Histology and immunofluorescence labeling
Freshly dissected mammary glands from Notch3-CreERT2SAT/R26mTmG females were fixed at room temperature with 4% PFA in PBS for 2 h and either embedded in optimal cutting temperature medium (VWR International) or embedded in paraffin. Samples were sectioned at 10 or 20 µm. For immunofluorescence staining, frozen sections were permeabilized with 0.2% Triton X-100–PBS for 45 min and blocked for 1 h with 5% FBS and 2% BSA. The following primary antibodies were used: chicken anti-GFP (1:1,000; ab13970; Abcam), rabbit anti-CK5 (1:1,000; PRB-160P; Covance), rabbit anti-PR (1:300; sc-7208; Santa Cruz Biotechnology, Inc.), and rabbit anti-Ki67 (1:300; ab15580; Abcam). Paraffin-embedded sections were rehydrated through a gradient of ethanol. Subsequently, antigen retrieval was achieved by boiling in 10 mM citrate buffer (20 min) for all antibodies. Staining was performed as mentioned previously for frozen sections. The following primary antibodies were used: mouse anti-CK8 (1:200; MMS-162P; Covance), mouse anti–ER-α (1:300; M7047; Dako), mouse anti-BrdU (1:200; 347580; BD), mouse anti–BMI-1 (1:100; 39993; Active Motif), mouse anti–α-smooth muscle actin (1:500; A2547; Sigma-Aldrich), and rabbit anti–Collagen type IV (1:80; AB756P; EMD Millipore). Secondary antibodies were incubated in blocking buffer for 1–2 h at room temperature. The following secondary antibodies were used: anti–chicken Alexa Fluor 488 (1:1,000; A-11039; Invitrogen), anti–rabbit Alexa Fluor 633 (1:1,000; A-21071; Invitrogen), anti–mouse Alexa Fluor 633 (1:1,000; A-21202; Invitrogen), and goat anti–mouse Cy3 (1:500; 115–165-003; Beckman Coulter). Nuclei were stained with DAPI. Analysis and counting of positively stained cells were performed on at least two sections for each of three different parts of at least two mammary glands per animal.
Clonal expansion quantification
To quantify the clonal expansion on Notch3-expressing cells, we developed a protocol to remove the stroma surrounding the mammary gland by enzymatic digestion and visualize the remaining intact mammary ducts through compiled confocal z stacks. Freshly dissected mammary glands were incubated rocking in digestion medium containing 1,200 U/ml collagenase and 400 U/ml hyaluronidase for 2 h at 37°C. Tubes were centrifuged at 1,500 rpm for 3 min. The resuspended pellet was fixed for 20 min in 3 ml of 4% PFA in PBS at 4°C, in a 15-ml tube previously coated with FBS for 2 h. The fixed tissue was washed three times in PBS by pulse centrifuging at 1,500 rpm to remove single cells and muscle tissue. The tissue was then imaged on a confocal microscope on a cell culture dish (Fluorodish; World Precision Instruments). At least three mice per time point were analyzed and counted.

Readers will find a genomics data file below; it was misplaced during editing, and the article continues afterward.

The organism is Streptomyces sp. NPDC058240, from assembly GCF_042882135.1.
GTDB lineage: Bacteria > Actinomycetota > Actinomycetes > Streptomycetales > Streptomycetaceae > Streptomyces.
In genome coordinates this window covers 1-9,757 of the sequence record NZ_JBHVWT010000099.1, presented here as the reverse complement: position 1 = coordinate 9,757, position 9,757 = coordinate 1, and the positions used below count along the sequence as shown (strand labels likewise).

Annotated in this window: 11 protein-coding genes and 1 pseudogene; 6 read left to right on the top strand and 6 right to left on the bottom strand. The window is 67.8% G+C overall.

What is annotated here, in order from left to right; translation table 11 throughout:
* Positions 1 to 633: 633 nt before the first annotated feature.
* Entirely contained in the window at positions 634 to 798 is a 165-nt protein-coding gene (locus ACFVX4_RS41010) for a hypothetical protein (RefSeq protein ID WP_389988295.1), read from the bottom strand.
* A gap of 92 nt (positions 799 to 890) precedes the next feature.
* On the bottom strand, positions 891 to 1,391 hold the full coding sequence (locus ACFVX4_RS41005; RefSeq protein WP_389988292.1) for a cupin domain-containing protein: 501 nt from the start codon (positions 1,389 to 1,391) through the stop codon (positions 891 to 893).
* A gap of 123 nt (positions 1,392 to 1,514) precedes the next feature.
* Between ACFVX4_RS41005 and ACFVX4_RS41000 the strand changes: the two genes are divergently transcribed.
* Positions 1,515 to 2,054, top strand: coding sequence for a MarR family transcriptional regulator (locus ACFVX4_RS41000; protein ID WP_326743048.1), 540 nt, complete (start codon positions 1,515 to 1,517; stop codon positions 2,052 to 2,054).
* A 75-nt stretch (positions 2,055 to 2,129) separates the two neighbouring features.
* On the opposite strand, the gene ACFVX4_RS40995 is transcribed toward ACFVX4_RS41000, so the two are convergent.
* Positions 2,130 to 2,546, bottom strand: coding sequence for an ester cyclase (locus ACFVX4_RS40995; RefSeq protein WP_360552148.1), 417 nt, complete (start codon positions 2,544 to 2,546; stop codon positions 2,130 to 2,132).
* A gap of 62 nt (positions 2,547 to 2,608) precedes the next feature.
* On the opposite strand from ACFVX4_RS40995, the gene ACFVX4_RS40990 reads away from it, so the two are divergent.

BrdU (Sigma-Aldrich) was resuspended in PBS at a concentration of 5 mg/ml. Mice were injected with 50 mg BrdU/kg of body weight. BrdU was added to the drinking water at a concentration of 1 mg/ml supplemented with 2.5% wt/vol sucrose. For the short pulse, 5-wk-old mice were induced with 1 mg/20 g 4-OHT and injected with BrdU at day 0. BrdU was added to the drinking water, and mice were analyzed 3 d later. For the long incorporation, 5-wk-old mice were induced with 1 mg/20 g 4-OHT and injected with BrdU at day 0. BrdU was added to the drinking water and renewed every 2 d for 2 wk, after which mice were chased for 3 wk in normal drinking water. In each case, four mammary glands from two mice were analyzed.